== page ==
Woman holds a dollar bill in each hand above tip jars on a counter.

Having a choice boosts voluntary giving

While purchasing coffee a few years ago, Katherine Du noticed the unusual way the cafe’s baristas were soliciting tips. Instead of using only one jar, two jars sat side by side on the counter. One was labeled “Star Wars” and the other, “Star Trek.”

Soon, she started seeing this method applied to charitable giving, too. Potential donors were asked to choose “chocolate vs. vanilla” or “mountains vs. beach.”

So Du, an assistant professor of marketing in the Lubar School of Business, partnered with two research colleagues to launch a study about the phenomenon. The researchers discovered that framing the act of giving as a choice between two options was far more successful than traditional attempts at inducing voluntary giving.

The choice-based strategy, which they call “dueling preferences,” not only attracts more givers, but also significantly increases the amounts they give. That’s because it gives consumers the chance to reveal something about themselves through spending.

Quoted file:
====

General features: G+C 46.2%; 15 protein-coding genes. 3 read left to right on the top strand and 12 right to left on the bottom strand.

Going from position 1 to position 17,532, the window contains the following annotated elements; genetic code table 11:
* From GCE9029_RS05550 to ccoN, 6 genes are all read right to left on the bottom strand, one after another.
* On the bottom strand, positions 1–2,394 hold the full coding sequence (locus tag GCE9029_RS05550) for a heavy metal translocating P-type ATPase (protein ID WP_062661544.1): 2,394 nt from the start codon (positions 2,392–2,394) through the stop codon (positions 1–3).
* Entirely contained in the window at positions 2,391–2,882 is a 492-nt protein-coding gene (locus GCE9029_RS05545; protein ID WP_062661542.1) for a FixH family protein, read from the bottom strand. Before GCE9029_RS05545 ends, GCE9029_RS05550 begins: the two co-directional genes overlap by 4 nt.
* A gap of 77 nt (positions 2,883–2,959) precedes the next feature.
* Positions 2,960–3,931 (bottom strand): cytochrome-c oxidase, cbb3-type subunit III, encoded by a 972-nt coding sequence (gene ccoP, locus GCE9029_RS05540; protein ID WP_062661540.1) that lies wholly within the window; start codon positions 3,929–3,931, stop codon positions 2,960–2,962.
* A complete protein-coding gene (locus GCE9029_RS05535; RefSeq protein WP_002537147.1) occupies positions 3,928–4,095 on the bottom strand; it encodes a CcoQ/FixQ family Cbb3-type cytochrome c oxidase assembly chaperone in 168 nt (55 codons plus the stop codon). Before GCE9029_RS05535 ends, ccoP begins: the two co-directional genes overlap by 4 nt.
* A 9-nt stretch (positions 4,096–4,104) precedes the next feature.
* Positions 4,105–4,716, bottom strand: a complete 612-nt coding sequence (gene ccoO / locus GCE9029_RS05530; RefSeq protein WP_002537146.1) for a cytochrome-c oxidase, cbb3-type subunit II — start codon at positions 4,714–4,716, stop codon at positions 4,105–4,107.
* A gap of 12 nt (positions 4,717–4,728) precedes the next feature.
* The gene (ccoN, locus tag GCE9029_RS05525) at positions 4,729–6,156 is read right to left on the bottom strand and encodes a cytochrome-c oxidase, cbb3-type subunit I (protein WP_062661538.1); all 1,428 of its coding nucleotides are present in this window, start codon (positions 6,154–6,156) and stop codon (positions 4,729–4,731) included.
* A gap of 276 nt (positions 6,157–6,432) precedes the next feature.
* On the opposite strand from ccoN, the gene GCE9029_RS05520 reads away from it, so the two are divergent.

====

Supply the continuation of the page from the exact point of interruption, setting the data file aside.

“Neurological studies have shown that we feel rewarded when we get to share something about who we are,” Du says. “People love to express their identity so much that they’re actually willing to pay for an opportunity.”

However, Du and her research partners – Jacqueline Rifkin at the University of Missouri-Kansas City and Jonah Berger at the University of Pennsylvania – also learned that the tactic had to be implemented with some key points in mind.

The duel topic must feel identity-expressive to the group being targeted. For example, tip jars merely labeled “A” and “B” didn’t produce the effect, whereas topics like sports and pet types usually work well because those interests have broad appeal.

Also, the effect was diminished or erased when the choice involved controversial topics. And the effect waned when consumers previously had a chance to express themselves. In other words, once they’d already shared some of their personal preferences, offering a dueling preference was less likely to prompt giving.